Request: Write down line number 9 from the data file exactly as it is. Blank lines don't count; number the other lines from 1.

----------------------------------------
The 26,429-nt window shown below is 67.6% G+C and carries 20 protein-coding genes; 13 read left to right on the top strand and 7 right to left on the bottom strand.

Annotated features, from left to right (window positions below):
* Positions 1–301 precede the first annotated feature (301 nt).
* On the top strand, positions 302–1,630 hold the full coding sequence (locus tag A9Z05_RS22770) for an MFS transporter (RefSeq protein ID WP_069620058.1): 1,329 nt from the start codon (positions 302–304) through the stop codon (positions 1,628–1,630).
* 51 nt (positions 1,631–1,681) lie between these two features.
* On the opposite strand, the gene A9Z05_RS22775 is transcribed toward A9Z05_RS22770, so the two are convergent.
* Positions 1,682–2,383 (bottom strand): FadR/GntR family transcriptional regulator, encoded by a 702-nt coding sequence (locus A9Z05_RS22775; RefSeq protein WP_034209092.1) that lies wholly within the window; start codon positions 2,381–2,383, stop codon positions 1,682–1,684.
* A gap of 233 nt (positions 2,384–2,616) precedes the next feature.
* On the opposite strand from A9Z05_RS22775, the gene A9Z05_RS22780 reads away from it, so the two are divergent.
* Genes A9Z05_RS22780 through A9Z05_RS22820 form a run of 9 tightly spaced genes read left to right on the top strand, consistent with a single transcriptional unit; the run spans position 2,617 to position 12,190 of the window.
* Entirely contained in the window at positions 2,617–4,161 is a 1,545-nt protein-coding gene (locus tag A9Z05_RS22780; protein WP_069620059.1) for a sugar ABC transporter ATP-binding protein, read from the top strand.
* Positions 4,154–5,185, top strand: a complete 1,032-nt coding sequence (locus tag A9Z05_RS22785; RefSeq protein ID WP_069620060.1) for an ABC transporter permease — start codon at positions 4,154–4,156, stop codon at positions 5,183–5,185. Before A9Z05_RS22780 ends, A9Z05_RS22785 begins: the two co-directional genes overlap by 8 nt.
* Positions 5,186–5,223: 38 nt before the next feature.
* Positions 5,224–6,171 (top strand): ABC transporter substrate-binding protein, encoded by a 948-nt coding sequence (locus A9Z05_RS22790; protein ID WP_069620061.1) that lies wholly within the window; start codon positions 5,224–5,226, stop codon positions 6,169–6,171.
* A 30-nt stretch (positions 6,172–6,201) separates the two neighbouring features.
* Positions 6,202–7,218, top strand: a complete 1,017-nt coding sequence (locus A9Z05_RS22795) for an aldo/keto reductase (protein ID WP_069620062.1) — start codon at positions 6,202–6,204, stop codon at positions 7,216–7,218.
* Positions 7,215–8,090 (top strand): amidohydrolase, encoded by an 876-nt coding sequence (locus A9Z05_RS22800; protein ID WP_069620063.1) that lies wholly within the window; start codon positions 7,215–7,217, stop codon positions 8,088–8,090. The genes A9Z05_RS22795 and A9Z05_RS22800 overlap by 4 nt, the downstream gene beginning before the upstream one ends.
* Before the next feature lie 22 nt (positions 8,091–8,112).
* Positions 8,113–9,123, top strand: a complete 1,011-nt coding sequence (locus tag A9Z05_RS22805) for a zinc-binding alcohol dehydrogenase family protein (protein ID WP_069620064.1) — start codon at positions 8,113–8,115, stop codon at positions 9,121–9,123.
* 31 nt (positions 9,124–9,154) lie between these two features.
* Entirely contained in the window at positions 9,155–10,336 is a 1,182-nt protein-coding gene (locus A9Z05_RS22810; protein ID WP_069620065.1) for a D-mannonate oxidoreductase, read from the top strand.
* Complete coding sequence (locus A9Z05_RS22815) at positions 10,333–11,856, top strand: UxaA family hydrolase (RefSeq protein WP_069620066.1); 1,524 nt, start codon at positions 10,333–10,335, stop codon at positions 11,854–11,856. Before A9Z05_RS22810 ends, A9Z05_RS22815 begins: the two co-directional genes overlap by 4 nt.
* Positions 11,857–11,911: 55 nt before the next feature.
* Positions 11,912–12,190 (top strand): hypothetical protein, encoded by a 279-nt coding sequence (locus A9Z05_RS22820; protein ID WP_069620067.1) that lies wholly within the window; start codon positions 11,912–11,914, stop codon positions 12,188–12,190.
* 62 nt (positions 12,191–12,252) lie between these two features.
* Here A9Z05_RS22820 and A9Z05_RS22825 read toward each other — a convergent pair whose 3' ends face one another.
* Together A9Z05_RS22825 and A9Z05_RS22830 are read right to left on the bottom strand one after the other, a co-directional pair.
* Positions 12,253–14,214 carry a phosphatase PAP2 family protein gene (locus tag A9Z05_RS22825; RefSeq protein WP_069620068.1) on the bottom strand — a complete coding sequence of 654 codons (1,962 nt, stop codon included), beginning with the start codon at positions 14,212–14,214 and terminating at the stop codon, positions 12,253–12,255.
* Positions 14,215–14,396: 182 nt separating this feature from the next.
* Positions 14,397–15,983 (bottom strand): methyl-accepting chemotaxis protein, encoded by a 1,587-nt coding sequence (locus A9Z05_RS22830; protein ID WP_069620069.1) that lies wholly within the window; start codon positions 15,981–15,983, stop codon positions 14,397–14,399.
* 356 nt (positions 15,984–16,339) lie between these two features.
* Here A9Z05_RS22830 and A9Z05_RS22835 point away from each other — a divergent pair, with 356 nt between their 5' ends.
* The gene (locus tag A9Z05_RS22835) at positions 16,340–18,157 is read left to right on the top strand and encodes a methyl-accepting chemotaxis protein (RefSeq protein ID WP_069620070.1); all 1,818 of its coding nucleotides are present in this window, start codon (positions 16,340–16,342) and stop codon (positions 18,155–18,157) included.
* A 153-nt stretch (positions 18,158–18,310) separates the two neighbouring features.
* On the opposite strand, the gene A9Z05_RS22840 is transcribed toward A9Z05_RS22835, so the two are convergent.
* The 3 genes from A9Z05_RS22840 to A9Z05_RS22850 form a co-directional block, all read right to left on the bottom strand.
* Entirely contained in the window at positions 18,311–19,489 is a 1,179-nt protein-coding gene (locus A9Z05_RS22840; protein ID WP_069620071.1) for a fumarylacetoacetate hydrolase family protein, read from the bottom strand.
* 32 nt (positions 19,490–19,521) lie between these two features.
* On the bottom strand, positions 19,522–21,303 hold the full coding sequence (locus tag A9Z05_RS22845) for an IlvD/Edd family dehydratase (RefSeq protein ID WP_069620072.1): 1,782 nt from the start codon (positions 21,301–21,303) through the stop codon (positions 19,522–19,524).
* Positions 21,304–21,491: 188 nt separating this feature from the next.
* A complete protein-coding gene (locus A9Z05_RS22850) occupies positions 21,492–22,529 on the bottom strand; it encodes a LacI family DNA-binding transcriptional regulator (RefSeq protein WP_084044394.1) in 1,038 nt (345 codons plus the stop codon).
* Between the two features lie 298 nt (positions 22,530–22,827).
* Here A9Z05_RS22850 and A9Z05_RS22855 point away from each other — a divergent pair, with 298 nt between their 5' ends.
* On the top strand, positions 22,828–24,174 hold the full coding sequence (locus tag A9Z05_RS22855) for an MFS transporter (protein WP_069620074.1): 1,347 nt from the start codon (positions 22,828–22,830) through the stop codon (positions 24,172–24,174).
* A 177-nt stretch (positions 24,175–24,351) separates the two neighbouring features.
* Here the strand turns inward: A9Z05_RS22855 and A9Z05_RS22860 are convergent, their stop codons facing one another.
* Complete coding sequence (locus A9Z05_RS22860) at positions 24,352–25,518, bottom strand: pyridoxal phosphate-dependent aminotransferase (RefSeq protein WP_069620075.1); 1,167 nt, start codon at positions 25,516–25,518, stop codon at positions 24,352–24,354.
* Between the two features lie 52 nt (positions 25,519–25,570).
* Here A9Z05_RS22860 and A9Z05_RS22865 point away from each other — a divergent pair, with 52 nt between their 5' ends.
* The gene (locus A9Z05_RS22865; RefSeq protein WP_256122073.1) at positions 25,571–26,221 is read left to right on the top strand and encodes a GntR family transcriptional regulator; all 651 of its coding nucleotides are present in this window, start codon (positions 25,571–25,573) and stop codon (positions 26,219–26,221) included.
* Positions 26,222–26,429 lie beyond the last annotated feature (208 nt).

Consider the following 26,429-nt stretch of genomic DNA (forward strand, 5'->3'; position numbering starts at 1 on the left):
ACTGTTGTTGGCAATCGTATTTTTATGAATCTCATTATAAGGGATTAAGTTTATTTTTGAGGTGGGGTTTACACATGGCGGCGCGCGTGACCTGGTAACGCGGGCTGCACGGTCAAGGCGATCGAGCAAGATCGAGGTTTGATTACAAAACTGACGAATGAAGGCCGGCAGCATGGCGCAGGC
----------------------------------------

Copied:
* On the opposite strand from A9Z05_RS22775, the gene A9Z05_RS22780 reads away from it, so the two are divergent.